#1
I am curious how many people had trouble developing equal alternate picking up and down the neck (perpendicular to the neck that is). I really struggle with coming back down the neck (at equal speed) and it really bothers me. My left and right hand coordination is really lacking coming back, and would be interested to know how others have conquered this imbalance. I think I remember watching a Paul Gilbert interview where he said that he actually had the opposite problem when he got started.

-Rob
It's a long way to the top if you want to rock n' roll!
#3
Me too. Still do ... because I've never liked the musical feel of picking every note ... I normally use legato, and sometimes fret-hand hammer-ons to sound the first note on a string. Plus I concentrated more on economy picking as a technique, even though I tend to avoid it.

The answer is just practice at very slow tempo and observing your movements, cutting out unnecessary motion, and staying relaxed.
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Last edited by jerrykramskoy at Oct 26, 2016,
#4
Going off on a few assumptions here, I reckon the main problem you're experiencing is that your hand and pick is trying to move in one direction, while at the meantime you're actually picking in the other direction.

If you're one of the normal people, you'll be mostly at ease with downpicking, which tends to result in you beginning every picking sequence with a downstroke, just like people tend to have a dominant hand and foot they tend to prefer. This results in you, when going to the lighter strings, your preferred picking direction is going in the same direction as the practice. This makes it easier, but it also means that if you are going the other way, you're making twice as much distance which will feel like a lot more effort, and will generally be quite desorientating.

...Unless of course, you're one of those up-stroke freaks, in which case this theory goes nowhere at all.

There is however a way to even these two different directions out, and it's actually quite simple. Pick an uneven number of strokes per string. See, your picking as a movement is never limited to one string, it's generally a somewhat larger movement that can go as wide as the distance between two or even three strings. That is why playing fast doesn't require you to actually play faster, it just requires you to play smaller, as you haven't as much distance to cover when you do.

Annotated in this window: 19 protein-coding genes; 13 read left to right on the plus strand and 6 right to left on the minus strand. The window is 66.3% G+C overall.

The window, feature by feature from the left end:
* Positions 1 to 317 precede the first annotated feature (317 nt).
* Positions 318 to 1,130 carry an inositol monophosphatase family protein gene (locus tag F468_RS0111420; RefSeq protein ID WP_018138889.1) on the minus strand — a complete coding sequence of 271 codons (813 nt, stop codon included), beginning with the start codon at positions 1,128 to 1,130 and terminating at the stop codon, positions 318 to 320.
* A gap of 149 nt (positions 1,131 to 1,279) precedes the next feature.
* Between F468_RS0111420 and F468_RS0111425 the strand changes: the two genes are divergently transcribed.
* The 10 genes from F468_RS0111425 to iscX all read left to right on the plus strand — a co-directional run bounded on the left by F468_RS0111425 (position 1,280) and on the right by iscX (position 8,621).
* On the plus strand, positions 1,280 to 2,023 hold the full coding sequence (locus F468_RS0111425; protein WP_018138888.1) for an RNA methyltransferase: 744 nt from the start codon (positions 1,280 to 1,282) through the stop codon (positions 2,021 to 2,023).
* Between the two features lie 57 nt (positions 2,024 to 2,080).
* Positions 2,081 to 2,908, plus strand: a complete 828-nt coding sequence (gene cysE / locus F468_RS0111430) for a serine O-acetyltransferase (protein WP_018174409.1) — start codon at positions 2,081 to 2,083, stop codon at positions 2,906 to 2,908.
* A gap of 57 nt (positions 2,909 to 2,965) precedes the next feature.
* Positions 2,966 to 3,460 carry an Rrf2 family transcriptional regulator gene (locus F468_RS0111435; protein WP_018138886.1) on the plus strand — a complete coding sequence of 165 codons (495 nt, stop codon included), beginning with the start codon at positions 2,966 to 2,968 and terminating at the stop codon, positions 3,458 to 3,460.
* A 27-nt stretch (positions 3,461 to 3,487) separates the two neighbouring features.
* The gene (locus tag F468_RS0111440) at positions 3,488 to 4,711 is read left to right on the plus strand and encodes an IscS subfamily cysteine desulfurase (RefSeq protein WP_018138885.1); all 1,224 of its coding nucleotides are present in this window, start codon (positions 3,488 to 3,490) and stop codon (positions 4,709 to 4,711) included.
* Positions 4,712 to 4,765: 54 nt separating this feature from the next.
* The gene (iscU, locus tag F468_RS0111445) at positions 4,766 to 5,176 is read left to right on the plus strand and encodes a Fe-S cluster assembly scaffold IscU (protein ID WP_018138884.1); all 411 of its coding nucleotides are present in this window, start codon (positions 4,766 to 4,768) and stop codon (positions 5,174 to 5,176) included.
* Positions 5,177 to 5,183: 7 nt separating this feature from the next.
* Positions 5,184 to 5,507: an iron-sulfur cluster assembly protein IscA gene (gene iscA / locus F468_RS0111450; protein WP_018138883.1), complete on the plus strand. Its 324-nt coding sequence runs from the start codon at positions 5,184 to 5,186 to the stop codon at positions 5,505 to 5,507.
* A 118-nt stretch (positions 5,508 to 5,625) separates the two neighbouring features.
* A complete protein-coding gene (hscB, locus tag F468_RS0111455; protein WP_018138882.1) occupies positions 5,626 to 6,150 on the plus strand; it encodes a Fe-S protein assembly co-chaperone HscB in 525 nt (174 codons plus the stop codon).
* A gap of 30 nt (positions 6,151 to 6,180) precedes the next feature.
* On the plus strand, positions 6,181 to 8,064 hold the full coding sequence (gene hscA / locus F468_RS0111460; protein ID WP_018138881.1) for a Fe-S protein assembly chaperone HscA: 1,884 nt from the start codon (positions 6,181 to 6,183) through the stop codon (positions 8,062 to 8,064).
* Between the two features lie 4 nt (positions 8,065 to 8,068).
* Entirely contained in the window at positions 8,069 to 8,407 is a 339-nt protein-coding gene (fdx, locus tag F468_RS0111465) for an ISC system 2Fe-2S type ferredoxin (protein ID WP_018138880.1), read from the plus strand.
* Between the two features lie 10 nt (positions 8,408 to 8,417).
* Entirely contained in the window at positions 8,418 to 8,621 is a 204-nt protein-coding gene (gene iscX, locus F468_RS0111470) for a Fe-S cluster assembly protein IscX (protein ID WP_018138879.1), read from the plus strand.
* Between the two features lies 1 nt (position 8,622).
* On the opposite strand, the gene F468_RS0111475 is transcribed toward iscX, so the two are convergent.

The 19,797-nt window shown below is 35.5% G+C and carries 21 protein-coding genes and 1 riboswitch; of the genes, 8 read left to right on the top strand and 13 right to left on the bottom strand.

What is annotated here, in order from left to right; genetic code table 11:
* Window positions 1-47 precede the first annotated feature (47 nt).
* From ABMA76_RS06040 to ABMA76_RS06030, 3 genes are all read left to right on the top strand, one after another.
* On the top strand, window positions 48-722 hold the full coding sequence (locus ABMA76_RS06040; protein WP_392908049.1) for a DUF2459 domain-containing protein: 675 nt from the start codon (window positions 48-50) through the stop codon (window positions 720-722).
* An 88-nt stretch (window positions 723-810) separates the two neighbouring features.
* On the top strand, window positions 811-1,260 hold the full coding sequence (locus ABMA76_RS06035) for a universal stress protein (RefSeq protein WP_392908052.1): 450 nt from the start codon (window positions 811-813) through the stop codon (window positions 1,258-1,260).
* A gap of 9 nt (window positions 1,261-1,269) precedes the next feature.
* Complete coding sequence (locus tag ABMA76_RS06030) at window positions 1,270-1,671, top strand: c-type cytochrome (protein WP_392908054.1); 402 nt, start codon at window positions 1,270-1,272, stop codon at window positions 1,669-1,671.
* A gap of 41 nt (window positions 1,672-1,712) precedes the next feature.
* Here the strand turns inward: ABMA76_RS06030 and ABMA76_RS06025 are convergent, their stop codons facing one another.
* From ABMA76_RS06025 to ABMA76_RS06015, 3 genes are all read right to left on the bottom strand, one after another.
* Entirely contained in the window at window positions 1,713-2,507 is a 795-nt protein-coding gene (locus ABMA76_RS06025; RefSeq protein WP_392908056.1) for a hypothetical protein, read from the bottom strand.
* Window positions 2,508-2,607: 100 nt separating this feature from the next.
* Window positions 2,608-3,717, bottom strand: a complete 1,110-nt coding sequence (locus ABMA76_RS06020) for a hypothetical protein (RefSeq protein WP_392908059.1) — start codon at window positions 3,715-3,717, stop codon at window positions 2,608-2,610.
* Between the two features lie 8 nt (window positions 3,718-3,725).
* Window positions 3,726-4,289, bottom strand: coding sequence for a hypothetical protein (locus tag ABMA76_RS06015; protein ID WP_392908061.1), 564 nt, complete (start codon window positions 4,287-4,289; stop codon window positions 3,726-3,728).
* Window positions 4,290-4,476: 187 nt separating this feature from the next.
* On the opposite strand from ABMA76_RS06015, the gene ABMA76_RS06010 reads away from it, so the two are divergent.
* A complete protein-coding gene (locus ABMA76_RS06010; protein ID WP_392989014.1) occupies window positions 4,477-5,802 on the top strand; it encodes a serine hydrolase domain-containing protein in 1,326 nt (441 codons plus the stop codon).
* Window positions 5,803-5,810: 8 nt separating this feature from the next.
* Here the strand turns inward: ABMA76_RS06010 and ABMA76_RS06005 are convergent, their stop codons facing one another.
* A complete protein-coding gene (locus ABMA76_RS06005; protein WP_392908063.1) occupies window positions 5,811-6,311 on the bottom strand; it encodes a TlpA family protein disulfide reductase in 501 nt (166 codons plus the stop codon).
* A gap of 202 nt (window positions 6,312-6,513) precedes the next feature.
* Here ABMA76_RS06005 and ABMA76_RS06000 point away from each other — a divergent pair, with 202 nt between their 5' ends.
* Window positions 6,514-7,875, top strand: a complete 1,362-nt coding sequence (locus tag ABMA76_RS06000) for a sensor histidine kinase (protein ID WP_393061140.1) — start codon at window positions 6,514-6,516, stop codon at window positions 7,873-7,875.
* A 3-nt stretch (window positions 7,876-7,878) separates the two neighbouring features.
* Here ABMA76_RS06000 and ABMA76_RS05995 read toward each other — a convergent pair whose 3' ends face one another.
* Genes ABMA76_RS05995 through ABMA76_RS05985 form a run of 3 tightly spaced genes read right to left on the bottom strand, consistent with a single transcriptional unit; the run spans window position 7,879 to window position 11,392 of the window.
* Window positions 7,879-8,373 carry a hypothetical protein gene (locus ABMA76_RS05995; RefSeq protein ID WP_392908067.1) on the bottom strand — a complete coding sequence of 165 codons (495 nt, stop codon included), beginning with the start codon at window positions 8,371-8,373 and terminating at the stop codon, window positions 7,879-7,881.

So instead of 4 strokes, go with three, since that will constantly change your picking pattern and thus picking direction for the next string. It's one way to even out the movements and distance for every stroke.


^ = downstroke
* = upstroke

-^-*-^-*-^-*-^-*----
---------1-2-3-4----
-1-2-3-4--------------


As you can see, after playing the fourth note your pick is quite far away from the next string it needs to hit, which isn't ideal.


-^-*-^-*-^-*------
-------1-2-3---
-1-2-3-------------


However, this trick results in your pick being quite near the string you need to hit. While that doesn't prepare you for such larger leaps which may be necessary for string skipping or different strokes-per-string patterns, this does at least let you practice more even movements, which I believe you were looking for.

Good luck
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Last edited by FretboardToAsh at Oct 26, 2016,
#5
FretboardToAsh - Thanks a lot for taking the time to explain that!
It's a long way to the top if you want to rock n' roll!